Does he call the big bet with just ace-queen high? The flop didn’t connect with him and seemed to be a good one for a small blind hand. So much to consider, which makes it a much tougher spot.

Short-stacked players don’t often consider seeing a flop, and while you usually can’t afford to, being invested in the blinds gives you a reason.


Let’s say you’re setting up the stop and go and smack the flop hard. This situation may be a case where you’ll want to change course.

For example, if you have the 7♥ 6♥and the flop comes down 3♥4♥5♠. Instead of shoving all in, you may want to consider a check in the hope that your opponent continues. If you follow through with the stop and go, you might scare away your opponent (which is the original intent of the move).

That said, players get suspicious of the stop and go and will defend. They certainly wouldn’t expect you to shove with the nuts. If you think your opponent is the type to call a stop and go, shoving isn’t terrible. But, if you have any inkling that moving all-in might scare them away, you should definitely back off the stop and go with a check.  

Aside from flopping big, you should always plan on following through with your stop and go. Too many players chicken out when they miss the flop. It doesn’t matter if you miss the flop if it also misses your opponent’s range. If it’s not a flop likely to hit your opponent, you need to be shoving.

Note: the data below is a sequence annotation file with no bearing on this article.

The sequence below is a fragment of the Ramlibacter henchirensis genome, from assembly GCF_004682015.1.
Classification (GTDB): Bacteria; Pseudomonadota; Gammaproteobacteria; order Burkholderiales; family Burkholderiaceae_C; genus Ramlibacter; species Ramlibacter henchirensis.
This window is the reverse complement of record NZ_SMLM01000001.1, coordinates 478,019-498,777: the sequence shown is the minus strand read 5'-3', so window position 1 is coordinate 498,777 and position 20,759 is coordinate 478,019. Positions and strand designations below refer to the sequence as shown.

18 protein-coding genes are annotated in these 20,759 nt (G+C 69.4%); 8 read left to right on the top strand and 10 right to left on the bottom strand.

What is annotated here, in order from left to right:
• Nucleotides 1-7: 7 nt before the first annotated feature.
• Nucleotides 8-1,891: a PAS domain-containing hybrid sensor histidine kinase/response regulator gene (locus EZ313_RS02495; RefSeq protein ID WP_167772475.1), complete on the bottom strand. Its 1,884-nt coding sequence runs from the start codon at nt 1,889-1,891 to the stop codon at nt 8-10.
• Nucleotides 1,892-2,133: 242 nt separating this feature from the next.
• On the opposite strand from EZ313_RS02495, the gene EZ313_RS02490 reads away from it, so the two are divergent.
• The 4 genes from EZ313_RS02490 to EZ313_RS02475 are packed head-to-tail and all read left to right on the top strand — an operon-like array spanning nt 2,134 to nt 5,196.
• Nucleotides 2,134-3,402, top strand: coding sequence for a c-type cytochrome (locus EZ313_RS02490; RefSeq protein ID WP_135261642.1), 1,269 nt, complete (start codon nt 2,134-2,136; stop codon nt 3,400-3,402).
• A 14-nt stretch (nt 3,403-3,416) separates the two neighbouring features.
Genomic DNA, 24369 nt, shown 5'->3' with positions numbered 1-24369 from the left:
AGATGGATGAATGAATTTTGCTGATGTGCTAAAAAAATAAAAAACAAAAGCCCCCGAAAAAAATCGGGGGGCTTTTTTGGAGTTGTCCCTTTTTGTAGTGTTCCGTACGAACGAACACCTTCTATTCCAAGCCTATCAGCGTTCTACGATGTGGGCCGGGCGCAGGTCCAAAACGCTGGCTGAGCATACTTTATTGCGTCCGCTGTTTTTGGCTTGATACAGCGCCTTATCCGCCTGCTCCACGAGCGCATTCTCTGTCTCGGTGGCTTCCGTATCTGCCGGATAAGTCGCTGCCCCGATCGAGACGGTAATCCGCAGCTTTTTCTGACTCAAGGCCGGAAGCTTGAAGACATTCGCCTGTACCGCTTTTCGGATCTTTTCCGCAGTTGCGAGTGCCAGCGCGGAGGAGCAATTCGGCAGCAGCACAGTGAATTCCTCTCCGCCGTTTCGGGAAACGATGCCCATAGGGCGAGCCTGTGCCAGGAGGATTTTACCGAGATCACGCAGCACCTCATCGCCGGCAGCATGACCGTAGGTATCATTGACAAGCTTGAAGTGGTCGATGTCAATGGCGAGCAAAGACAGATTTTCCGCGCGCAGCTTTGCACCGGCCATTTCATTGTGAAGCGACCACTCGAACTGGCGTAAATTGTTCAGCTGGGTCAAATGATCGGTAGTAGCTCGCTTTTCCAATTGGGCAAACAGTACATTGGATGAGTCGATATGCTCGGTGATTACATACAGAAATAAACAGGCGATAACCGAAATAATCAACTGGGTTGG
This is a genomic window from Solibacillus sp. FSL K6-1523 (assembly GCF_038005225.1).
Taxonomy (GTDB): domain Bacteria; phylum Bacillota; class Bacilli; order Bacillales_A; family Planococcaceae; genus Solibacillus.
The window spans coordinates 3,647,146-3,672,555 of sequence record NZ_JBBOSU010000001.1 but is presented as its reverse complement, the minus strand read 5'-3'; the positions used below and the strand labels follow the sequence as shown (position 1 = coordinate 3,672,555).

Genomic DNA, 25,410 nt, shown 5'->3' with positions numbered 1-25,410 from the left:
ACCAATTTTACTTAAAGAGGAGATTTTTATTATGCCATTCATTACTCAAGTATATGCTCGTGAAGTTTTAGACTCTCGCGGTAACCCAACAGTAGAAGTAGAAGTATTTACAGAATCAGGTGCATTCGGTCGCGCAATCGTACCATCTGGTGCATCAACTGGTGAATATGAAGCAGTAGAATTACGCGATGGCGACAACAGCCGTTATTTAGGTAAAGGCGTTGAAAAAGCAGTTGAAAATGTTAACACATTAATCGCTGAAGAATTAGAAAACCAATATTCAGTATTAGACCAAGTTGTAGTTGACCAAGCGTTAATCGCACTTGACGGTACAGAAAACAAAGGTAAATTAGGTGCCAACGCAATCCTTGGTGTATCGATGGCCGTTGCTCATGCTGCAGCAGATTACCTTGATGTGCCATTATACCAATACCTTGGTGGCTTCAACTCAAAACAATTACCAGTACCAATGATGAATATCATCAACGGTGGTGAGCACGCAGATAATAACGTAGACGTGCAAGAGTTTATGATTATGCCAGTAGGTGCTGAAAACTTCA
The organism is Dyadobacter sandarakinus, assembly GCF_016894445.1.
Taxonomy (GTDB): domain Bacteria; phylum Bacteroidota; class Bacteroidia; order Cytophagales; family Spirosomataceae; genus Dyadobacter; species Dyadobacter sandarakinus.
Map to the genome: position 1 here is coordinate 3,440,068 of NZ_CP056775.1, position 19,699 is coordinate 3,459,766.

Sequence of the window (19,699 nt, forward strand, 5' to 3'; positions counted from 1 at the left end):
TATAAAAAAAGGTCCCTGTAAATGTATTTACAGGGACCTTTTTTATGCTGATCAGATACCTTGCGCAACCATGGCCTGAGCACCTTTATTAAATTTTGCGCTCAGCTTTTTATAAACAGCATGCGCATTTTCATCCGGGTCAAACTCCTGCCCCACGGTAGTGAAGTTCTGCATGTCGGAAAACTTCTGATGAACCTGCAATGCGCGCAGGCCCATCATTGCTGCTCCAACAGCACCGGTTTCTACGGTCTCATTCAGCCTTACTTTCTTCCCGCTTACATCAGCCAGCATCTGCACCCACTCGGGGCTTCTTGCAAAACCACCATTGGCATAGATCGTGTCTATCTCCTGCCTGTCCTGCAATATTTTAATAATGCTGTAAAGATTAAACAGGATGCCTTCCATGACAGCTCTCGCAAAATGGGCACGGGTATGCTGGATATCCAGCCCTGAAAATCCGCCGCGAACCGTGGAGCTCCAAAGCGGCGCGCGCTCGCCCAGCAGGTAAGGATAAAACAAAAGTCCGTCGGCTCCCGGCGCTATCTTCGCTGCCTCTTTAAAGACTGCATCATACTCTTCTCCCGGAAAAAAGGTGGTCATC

Again, the chances of a stop and go being success increase significantly when you have 7-10 big blinds. So, what should you do when you have, say, less than 5 big blinds? Consider the “limp and go.”

This play is employed when you have a poker hand you like, but instead of moving all-in (with such a short stack you have no fold equity), you just limp when first to act. Your intentions are twofold. If anyone raises, you’ll commit your chips, but if no one raises and you see a flop, you either shove or call off.

With the limp and go, you don’ necessarily care if others limp behind you. If they do, it just means you can win more chips when you shove the flop.

An example of a limp-and-go move might go like this. With the blinds at 2,000/4,000/500, you’re under the gun with a stack of 20,000 and look down at the A♥A♣. Moving all-in is perfectly fine, but you run the risk of folding out the remaining players and taking down the blinds and antes.

If you want to ensure you get action, you can always limp. By doing so, you entice opponents to enter the pot, which means you could win more. At the very least, the player in the big blind will be forced to play. However, the risk of taking a flop is that your strong hand can always get cracked, especially against numerous opponents.

With the limp and go, the reward is winning more chips than the blinds and antes, but the risk is you often have to contend with multiple opponents. As we all know, anything can happen on the flop.

Note in the above example, if a player were to raise after you limp, you should go all -n when action is back on you.

In Conclusion, if you’re not using the stop-and-go play in your short-stack tournament strategy, you need to rectify it immediately. Being short stacked often handcuffs players, but the stop and go is one move open to them.

Chad Holloway is a 2013 WSOP Bracelet winner who has previously worked for PokerNews as a managing editor and live reporter